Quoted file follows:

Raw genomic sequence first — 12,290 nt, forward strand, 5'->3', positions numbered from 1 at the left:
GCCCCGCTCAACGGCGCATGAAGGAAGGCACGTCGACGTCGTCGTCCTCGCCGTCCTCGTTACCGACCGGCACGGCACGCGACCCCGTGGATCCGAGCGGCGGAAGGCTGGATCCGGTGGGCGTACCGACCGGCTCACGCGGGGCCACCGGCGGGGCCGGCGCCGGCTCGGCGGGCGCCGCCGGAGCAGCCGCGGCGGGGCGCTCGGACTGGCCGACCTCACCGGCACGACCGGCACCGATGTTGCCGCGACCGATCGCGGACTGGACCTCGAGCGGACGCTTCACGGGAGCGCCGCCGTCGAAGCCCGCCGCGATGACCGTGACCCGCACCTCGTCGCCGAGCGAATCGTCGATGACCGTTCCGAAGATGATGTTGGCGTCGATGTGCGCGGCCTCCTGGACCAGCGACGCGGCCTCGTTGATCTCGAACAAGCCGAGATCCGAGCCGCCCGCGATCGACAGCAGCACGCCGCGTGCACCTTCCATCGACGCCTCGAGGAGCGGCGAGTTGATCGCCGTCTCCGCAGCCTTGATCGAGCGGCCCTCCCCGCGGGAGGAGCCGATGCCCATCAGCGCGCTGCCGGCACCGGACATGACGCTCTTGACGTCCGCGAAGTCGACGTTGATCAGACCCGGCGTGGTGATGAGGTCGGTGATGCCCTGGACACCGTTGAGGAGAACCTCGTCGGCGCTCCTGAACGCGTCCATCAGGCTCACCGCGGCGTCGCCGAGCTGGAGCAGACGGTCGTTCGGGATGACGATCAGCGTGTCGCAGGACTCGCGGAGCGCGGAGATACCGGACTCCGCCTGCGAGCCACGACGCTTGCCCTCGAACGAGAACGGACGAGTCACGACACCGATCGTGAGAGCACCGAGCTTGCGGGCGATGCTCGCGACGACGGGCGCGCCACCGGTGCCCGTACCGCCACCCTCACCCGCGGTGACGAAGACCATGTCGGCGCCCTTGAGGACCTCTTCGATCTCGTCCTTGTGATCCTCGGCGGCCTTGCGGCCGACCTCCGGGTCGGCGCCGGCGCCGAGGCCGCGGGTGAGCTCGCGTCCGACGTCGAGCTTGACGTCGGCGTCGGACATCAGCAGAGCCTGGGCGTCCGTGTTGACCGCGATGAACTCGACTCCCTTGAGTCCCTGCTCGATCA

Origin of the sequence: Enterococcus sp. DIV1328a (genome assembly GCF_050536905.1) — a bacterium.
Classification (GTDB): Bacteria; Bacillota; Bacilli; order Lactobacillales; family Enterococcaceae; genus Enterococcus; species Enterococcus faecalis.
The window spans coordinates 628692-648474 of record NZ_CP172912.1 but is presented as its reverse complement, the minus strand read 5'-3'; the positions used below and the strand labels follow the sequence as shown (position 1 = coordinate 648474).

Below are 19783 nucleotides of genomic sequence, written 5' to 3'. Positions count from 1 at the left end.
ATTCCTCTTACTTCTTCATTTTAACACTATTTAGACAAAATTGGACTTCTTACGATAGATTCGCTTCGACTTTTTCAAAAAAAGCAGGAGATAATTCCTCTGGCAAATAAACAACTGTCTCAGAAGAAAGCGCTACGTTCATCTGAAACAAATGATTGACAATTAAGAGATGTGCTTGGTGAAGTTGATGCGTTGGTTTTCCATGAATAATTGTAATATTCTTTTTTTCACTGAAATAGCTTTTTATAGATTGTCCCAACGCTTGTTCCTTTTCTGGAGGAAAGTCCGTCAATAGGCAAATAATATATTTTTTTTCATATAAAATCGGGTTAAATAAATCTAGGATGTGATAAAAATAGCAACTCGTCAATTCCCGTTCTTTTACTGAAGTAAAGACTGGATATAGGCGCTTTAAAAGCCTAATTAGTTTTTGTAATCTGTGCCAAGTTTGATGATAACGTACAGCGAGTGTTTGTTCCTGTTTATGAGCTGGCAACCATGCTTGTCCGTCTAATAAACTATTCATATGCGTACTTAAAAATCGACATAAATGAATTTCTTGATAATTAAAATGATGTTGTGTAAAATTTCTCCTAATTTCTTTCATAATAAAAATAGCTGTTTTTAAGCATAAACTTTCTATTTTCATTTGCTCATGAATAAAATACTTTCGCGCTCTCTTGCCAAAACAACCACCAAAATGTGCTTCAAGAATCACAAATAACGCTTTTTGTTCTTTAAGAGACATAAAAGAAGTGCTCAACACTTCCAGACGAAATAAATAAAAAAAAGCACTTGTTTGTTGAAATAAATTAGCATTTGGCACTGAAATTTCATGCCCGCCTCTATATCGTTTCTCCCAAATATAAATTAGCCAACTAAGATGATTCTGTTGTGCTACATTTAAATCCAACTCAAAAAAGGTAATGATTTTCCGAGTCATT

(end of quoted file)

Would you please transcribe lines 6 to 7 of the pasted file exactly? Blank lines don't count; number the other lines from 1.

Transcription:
Below are 19783 nucleotides of genomic sequence, written 5' to 3'. Positions count from 1 at the left end.
ATTCCTCTTACTTCTTCATTTTAACACTATTTAGACAAAATTGGACTTCTTACGATAGATTCGCTTCGACTTTTTCAAAAAAAGCAGGAGATAATTCCTCTGGCAAATAAACAACTGTCTCAGAAGAAAGCGCTACGTTCATCTGAAACAAATGATTGACAATTAAGAGATGTGCTTGGTGAAGTTGATGCGTTGGTTTTCCATGAATAATTGTAATATTCTTTTTTTCACTGAAATAGCTTTTTATAGATTGTCCCAACGCTTGTTCCTTTTCTGGAGGAAAGTCCGTCAATAGGCAAATAATATATTTTTTTTCATATAAAATCGGGTTAAATAAATCTAGGATGTGATAAAAATAGCAACTCGTCAATTCCCGTTCTTTTACTGAAGTAAAGACTGGATATAGGCGCTTTAAAAGCCTAATTAGTTTTTGTAATCTGTGCCAAGTTTGATGATAACGTACAGCGAGTGTTTGTTCCTGTTTATGAGCTGGCAACCATGCTTGTCCGTCTAATAAACTATTCATATGCGTACTTAAAAATCGACATAAATGAATTTCTTGATAATTAAAATGATGTTGTGTAAAATTTCTCCTAATTTCTTTCATAATAAAAATAGCTGTTTTTAAGCATAAACTTTCTATTTTCATTTGCTCATGAATAAAATACTTTCGCGCTCTCTTGCCAAAACAACCACCAAAATGTGCTTCAAGAATCACAAATAACGCTTTTTGTTCTTTAAGAGACATAAAAGAAGTGCTCAACACTTCCAGACGAAATAAATAAAAAAAAGCACTTGTTTGTTGAAATAAATTAGCATTTGGCACTGAAATTTCATGCCCGCCTCTATATCGTTTCTCCCAAATATAAATTAGCCAACTAAGATGATTCTGTTGTGCTACATTTAAATCCAACTCAAAAAAGGTAATGATTTTCCGAGTCATT